Why Does The Republican Party Exist?

Why Does The Republican Party Exist?

Why does the Republican Party exist? Who is it for? What principle does it serve? It's hard to say.
Ben Domenech

Why does the Republican Party exist? What is its purpose as a political entity – to what end do its members work to elect their fellow Republicans? What are its priorities? Whose interests does it serve? Why is this political party still around so long after its primary motivations for creation – the defense of the Union and the end of slavery – were achieved? The Democratic Party exists to serve its clients – but the Republican Party’s justification is more ethereal. Is it just an arbitrary entity seeking a universal negative, designed to push back against Democratic policies and demand they be more something (efficient) or less something else (expensive)? Or does it have actual principles and priorities it seeks to make a reality?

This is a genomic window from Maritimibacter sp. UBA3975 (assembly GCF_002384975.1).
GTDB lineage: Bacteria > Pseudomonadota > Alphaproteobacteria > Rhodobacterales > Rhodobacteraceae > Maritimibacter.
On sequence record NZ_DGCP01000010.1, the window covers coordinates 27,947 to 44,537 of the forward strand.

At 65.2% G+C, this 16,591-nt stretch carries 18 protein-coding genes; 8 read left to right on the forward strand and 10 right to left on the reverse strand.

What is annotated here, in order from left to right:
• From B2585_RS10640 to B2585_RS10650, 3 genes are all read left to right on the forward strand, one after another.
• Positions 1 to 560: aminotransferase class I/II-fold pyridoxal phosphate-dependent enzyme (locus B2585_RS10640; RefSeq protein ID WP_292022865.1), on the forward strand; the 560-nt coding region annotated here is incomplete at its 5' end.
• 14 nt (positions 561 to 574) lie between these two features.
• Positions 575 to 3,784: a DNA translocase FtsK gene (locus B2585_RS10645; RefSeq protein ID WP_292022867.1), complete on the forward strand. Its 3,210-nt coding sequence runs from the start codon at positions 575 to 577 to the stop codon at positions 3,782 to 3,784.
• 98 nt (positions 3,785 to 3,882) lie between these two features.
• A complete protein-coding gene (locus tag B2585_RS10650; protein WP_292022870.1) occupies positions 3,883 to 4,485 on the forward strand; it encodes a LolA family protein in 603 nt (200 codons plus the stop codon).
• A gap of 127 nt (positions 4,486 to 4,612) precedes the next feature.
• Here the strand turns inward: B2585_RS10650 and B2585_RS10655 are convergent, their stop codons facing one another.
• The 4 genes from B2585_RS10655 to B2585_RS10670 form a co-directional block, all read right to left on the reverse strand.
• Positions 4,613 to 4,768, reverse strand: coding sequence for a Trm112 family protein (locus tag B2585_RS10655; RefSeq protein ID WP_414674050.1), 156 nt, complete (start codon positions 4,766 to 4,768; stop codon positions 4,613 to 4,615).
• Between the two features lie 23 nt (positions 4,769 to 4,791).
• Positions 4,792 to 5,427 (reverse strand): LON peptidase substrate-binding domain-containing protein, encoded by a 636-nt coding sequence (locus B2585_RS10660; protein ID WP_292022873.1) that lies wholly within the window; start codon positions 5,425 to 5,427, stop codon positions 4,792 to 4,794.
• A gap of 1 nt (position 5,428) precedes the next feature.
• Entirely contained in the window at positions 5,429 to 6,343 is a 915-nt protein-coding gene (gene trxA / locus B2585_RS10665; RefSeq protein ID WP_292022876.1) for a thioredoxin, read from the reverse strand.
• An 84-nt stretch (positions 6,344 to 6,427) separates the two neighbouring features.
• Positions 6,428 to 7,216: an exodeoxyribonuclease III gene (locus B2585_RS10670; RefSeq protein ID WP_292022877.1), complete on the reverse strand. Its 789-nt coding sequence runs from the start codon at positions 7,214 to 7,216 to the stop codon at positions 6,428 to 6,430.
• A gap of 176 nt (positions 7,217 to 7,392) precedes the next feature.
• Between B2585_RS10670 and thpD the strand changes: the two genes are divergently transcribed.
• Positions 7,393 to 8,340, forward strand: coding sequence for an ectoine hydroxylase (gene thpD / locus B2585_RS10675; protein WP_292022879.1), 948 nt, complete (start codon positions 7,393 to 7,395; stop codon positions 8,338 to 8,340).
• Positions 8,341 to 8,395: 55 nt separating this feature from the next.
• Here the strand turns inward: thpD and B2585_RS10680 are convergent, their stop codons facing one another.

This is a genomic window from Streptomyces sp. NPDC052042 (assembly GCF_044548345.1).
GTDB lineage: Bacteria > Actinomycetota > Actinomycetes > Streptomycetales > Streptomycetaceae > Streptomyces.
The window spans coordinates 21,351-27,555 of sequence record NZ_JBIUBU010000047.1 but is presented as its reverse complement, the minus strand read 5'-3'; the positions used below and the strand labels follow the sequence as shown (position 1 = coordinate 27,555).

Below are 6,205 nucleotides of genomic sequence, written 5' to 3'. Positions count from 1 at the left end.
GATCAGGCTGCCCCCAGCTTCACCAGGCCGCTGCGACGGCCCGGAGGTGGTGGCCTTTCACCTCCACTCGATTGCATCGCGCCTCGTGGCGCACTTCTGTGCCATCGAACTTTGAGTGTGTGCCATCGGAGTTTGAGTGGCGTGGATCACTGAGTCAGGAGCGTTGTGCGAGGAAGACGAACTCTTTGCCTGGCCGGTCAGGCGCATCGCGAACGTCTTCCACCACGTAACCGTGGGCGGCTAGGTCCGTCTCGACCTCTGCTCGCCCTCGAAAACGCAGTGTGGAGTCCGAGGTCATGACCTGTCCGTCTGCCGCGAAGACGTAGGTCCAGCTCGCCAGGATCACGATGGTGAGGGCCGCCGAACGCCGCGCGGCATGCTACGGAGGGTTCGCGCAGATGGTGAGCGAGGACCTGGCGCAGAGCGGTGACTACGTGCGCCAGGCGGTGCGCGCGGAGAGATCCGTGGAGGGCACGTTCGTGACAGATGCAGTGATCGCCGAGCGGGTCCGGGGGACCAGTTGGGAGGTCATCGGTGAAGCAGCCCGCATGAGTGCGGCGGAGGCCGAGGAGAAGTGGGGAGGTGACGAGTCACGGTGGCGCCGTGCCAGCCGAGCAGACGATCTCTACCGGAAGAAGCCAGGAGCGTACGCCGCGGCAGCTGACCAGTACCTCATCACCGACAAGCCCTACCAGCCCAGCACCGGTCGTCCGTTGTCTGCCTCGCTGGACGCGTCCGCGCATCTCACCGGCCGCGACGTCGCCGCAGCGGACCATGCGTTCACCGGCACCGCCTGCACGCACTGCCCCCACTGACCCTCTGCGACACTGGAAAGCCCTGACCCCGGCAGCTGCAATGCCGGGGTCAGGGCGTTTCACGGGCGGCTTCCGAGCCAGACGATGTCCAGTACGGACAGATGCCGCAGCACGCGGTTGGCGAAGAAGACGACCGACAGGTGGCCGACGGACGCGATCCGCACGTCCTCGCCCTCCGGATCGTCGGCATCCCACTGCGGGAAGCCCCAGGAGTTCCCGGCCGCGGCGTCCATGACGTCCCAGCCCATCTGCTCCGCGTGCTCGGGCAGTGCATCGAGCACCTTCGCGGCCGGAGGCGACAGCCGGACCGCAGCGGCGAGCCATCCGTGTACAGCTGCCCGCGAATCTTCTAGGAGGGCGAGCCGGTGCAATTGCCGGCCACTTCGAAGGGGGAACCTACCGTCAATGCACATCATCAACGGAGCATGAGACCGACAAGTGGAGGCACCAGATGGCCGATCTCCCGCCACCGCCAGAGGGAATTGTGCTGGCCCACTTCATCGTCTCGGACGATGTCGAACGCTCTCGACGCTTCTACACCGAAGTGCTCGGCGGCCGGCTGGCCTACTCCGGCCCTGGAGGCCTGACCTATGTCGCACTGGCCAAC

The Republican Party’s voters and supporters certainly seem to have such beliefs. But they rarely seem to make it through the process of synthesis that turns such beliefs into actual policy priorities. Being a negative force is not nothing, and blocking bad policy is worthwhile. But when given the opportunity to put good policy into place, or to take steps to make such policy more feasible in the future, where is the Republican Party to be found?

David Harsanyi writes about this today in the context of explaining poll after poll which shows the Republican Party less and less popular among Republicans, even as rabble-rousers like Donald Trump are overperforming: